Laura Waddell writes the latest article in our Spine series, a new regular book club feature for TYCI.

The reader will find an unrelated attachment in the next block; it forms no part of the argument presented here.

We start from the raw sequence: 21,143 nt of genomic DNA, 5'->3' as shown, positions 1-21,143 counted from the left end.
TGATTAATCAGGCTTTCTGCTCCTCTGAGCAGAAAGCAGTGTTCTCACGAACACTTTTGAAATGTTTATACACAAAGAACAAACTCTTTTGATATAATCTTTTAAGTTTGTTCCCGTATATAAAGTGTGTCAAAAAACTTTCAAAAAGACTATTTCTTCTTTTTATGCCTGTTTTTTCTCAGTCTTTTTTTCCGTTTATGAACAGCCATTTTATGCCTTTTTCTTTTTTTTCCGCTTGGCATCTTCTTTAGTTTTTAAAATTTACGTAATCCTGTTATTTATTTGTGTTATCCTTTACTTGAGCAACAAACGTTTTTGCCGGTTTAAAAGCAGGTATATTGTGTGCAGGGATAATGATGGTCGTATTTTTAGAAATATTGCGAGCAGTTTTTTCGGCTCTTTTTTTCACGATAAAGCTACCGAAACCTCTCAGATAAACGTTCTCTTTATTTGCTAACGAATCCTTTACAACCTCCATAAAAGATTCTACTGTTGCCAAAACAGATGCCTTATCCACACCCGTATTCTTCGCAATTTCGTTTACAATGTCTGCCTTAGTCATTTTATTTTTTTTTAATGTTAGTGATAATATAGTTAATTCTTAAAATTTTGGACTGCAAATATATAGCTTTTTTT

Recently I’ve been re-reading ‘Out’ by Natsuo Kirino (translated by Stephen Snyder), about four women who work in a bento lunch factory in Japan, to a social backdrop of cramped housing, gambling, and off-kilter shift hours at odds with the routine of other people in their lives. They’re dissatisfied with the routine of their lives; family responsibilities, money worries, and gruelling, difficult work where they must hurry to get the best jobs on the line – repetitively ladling rice into trays for hours is one of the worst, causing painful hands. The women are all quite different from each other, and come together after a murder occurs – but like any group of people thrown together, there are tensions, and it’s really the relationships between the four that I find so interesting. I’ve been reading a lot of thick non-fiction tomes recently, slowly for review, and wanted something I could just eat up like air, which is my memory of when I first read it a few years ago. I recently asked around on twitter how people felt about re-reading, and there’s a sense the types of books people choose to re-read are mostly comforting reads, which is not to say they’re not thick or difficult, but that they’re immersive and encompassing. I don’t do it a lot – endlessly, there are so many new books I want to get round to – but I’ve probably re-read ‘Wuthering Heights’ by Emily Bronte the most. Goth for life.